For four days, more than 400 of China’s brightest political minds gathered in smoke-clouded halls at a Beijing hotel, vigorously debating the nation’s future.
It was April 1989, and after a decade of economic transformation, China faced a clamor for political liberalization. Days later, protests erupted in Tiananmen Square, and the lives of those at the meeting took radically different turns. Several are now national leaders, including Chinese Premier Li Keqiang (李克強). Others ended up in prison or exile, accused of supporting the demonstrations that shook the Chinese Communist Party and ended with soldiers sweeping through the city on June 4, shooting dead hundreds of unarmed protesters and bystanders.
“The atmosphere at the meeting was to let a hundred flowers bloom and a hundred schools of thought contend,” said Chen Yizi (陳一諮), who helped organize the conference. “Afterward, it was impossible to hold a meeting like that where everyone was willing to debate different points of view.”
This year is the 24th anniversary of the bloodshed, and the first under a party leadership dominated by officials with such intimate and ambivalent ties to the events of 1989. Many top leaders served their political apprenticeship in the 1980s, when the boundaries between the permissible and the forbidden were not as stark and heavily policed as they are now. Their careers and friendships, and sometimes their viewpoints, overlapped with intellectuals, officials and policy advisers who were jailed or dismissed after the June 4 crackdown.
Few expect China’s new leaders, installed in November last year, to overturn the official verdict that the protests were a counterrevolutionary rebellion that had to be crushed. However, the immersion of today’s leaders in the political experimentation of the 1980s raises the question of whether they will be more open to new ideas and discussion than their immediate predecessors in high office.
Chinese leaders openly debate competing approaches to the economy, but their calls for political liberalization have become increasingly rare. For now, at least, any potential embrace of the more freewheeling spirit of the 1980s appears to be hindered by the conformism demanded of those who have ascended in the hierarchy — and their dread of being accused of ideological heresy.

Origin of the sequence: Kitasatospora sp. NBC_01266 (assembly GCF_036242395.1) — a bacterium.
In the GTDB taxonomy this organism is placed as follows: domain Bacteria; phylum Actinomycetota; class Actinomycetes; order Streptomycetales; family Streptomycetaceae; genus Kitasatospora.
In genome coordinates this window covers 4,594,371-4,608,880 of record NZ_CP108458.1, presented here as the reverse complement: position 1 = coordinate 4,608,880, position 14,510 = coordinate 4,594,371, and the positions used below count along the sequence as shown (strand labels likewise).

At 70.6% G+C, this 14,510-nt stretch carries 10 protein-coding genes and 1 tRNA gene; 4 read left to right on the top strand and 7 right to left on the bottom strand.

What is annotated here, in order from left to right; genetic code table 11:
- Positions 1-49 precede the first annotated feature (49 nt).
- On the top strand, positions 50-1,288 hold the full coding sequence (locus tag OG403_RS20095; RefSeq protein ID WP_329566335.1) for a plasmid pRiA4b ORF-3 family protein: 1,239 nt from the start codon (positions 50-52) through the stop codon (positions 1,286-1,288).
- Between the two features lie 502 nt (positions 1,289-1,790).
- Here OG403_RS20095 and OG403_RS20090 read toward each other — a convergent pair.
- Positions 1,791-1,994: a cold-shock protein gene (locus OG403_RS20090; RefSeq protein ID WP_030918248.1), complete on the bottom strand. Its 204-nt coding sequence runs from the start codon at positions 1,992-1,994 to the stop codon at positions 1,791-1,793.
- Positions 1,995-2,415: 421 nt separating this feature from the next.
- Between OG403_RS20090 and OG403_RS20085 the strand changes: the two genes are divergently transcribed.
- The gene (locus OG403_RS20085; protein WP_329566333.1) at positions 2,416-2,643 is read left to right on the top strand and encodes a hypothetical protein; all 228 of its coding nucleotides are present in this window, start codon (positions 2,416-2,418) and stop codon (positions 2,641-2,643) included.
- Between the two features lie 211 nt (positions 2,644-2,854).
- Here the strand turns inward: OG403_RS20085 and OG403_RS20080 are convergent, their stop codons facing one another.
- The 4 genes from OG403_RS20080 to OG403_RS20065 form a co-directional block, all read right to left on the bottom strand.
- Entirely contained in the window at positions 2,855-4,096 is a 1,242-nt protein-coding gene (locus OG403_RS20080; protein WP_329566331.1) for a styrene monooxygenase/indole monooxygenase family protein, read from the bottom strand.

Yet the lessons of June 4, 1989, and its repressive aftermath may weigh on the new leaders, especially if they are confronted by another political uprising, said Wu Wei (吳偉), a former aide to Zhao Ziyang (趙紫陽), the reform-minded party leader ousted shortly before the crackdown.
“For those in power now, it’s still a heavy political burden, even if it’s one that they can never openly discuss,” Wu said. “Now the people who took part in that time are middle-aged or older, and it’s still a knot in their hearts.”
Li, now 57, was one of six current members of the elite 25-member politburo who attended the meeting, according to Zhong Dajun (仲大偉), an editor for Xinhua news agency at the time.
Others included Chinese vice president Li Yuanchao (李源潮); Wang Qishan (王歧山), the chief of anti-corruption investigations; and Yu Zhengsheng (俞正聲), who deals with policy toward religious groups, ethnic minorities and non-party groups.
Many of these future Chinese leaders were among the hundreds of thousands of students who crowded into universities beginning in the late 1970s, eager for knowledge after years of rote learning Mao Zedong (毛澤東) Thought during the Cultural Revolution, when colleges were mostly shut or paralyzed by ideological campaigns.